End of pragmatism

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End of pragmatism

The pragmatic diplomacy that the Lee Myung-bak administration ambitiously advocated just months ago is already on the verge of collapse.

The diplomatic path to a “future-oriented, mature partnership” with Japan was shattered by Japan’s provocative claim to the Dokdo islets. Extolling his 21st Century Strategic Alliance with the United States has lost meaning because of the beef deal controversy. Relations with China have soured enough for China’s Foreign Ministry spokesman to criticize the military alliance between South Korea and the United States in front of President Lee while he was in Beijing on a state visit.

There is no need for explanation with regard to North Korea.

The administration’s plan for the North was “denuclearization first, cooperation after.” This position itself is not wrong. The government could not continue following the paths of previous administrations, which provided the North with unconditional aid.

In terms of relations with the United States, China, Japan and Russia, the line of “pragmatic foreign diplomacy with national interests first” was emphasized. The “neither pro-U.S. nor pro-China” stance was also criticized, but choosing foreign policy in favor of national interests is logical.

The real problem is carelessness in determining other countries’ intentions. North Korea values pride and is ruled by a system that neglects its starving people. But the Lee administration attached a precondition ? “upon request from Pyongyang” ? for food aid, which the Lee administration finally discarded. On the day Lee announced his revised policy, North Korean soldiers killed a South Korean tourist.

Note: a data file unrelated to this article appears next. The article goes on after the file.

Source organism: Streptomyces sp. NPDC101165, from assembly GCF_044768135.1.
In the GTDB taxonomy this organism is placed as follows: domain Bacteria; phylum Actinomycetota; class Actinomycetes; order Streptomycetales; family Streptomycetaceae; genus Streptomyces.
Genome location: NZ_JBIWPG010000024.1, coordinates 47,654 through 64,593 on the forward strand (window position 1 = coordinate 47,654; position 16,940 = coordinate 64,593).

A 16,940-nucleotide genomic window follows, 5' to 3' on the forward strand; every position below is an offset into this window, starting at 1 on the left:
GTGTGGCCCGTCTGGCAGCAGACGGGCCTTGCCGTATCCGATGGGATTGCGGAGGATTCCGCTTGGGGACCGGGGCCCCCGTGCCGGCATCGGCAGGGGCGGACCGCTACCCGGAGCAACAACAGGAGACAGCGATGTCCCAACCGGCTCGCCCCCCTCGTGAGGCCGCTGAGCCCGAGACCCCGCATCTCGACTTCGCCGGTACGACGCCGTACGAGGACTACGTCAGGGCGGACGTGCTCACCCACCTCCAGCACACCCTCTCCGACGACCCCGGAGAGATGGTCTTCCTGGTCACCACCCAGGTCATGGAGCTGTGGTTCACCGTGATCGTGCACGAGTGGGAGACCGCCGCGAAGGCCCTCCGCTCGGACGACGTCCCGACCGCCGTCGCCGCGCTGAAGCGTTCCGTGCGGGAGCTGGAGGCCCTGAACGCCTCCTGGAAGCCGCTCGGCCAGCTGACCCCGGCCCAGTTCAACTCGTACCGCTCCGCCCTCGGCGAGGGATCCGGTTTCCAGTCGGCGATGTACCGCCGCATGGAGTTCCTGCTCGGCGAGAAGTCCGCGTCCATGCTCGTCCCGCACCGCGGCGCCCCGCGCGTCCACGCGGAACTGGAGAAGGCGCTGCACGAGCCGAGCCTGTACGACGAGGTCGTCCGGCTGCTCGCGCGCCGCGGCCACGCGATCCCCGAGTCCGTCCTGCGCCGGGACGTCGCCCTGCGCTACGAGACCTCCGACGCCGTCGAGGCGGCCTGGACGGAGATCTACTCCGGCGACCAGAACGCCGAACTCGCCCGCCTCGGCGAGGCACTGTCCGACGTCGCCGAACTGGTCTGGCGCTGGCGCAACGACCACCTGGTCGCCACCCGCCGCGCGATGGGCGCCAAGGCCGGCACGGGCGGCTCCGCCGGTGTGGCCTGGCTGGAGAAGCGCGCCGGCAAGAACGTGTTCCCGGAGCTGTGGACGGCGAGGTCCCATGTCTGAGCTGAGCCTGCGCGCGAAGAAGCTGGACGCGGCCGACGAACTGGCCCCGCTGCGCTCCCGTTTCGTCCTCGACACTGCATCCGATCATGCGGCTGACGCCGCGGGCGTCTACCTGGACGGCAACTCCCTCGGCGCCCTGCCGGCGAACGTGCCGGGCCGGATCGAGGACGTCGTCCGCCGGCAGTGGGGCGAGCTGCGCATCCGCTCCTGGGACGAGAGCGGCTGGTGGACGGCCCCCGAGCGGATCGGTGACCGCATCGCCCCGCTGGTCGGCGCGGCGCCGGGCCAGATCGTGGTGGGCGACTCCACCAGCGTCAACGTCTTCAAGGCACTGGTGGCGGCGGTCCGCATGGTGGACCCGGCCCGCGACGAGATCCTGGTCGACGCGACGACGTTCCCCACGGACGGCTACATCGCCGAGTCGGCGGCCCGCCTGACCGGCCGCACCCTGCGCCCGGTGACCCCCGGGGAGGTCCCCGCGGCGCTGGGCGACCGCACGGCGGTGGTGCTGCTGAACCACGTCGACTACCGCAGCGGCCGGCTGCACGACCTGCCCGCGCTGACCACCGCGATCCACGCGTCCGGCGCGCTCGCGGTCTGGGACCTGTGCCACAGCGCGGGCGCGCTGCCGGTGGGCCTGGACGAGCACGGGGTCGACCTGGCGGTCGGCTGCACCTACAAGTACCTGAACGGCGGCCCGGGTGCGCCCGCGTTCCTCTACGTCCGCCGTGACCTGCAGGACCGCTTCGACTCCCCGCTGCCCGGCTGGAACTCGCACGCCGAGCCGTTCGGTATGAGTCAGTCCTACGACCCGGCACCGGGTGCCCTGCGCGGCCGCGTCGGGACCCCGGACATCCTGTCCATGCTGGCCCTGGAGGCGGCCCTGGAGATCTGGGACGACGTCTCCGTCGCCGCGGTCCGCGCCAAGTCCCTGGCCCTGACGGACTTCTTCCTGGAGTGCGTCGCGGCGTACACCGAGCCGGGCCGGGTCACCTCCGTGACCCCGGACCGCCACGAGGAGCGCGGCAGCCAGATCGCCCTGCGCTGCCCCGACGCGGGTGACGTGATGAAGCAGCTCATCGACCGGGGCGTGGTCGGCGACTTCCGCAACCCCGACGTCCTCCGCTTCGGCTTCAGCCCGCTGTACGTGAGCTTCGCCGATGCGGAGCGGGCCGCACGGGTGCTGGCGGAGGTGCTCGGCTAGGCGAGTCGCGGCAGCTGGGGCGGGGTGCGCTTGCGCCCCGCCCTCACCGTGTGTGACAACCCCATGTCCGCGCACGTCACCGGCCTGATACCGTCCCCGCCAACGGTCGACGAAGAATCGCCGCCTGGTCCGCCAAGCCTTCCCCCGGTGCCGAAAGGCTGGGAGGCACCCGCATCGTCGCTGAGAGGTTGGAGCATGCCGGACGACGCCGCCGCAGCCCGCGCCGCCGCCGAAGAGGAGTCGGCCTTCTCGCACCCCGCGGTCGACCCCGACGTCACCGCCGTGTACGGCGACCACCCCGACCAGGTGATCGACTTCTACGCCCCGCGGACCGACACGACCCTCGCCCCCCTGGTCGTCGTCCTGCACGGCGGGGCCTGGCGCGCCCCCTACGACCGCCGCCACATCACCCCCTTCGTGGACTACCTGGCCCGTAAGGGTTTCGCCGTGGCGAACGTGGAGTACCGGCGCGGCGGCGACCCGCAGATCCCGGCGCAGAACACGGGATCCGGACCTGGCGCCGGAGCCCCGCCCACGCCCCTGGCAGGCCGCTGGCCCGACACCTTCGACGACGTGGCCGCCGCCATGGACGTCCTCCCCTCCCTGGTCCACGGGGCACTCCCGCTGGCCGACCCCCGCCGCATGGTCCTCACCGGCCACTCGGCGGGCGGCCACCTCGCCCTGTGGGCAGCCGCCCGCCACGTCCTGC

The Korea-U.S. alliance is crucial for national security. However, it is in America’s interests as well to improve relations with the North. And the beef pact has shown that America is unwilling to compromise trade relations with South Korea. However, the Lee administration responded naively, probably thinking, “If we concede to the U.S., we will be compensated as well.” The same holds for relations with Japan as seen in the recent rekindling of Japan’s false claims to ownership of the Dokdo islets.

Diplomacy accompanies painstaking negotiation. Discard the buzzword “pragmatic,” which has come to be so degraded as to mean no more than expedient opportunism.

It is better to set down tangible diplomatic goals and concrete strategies to achieve those goals.

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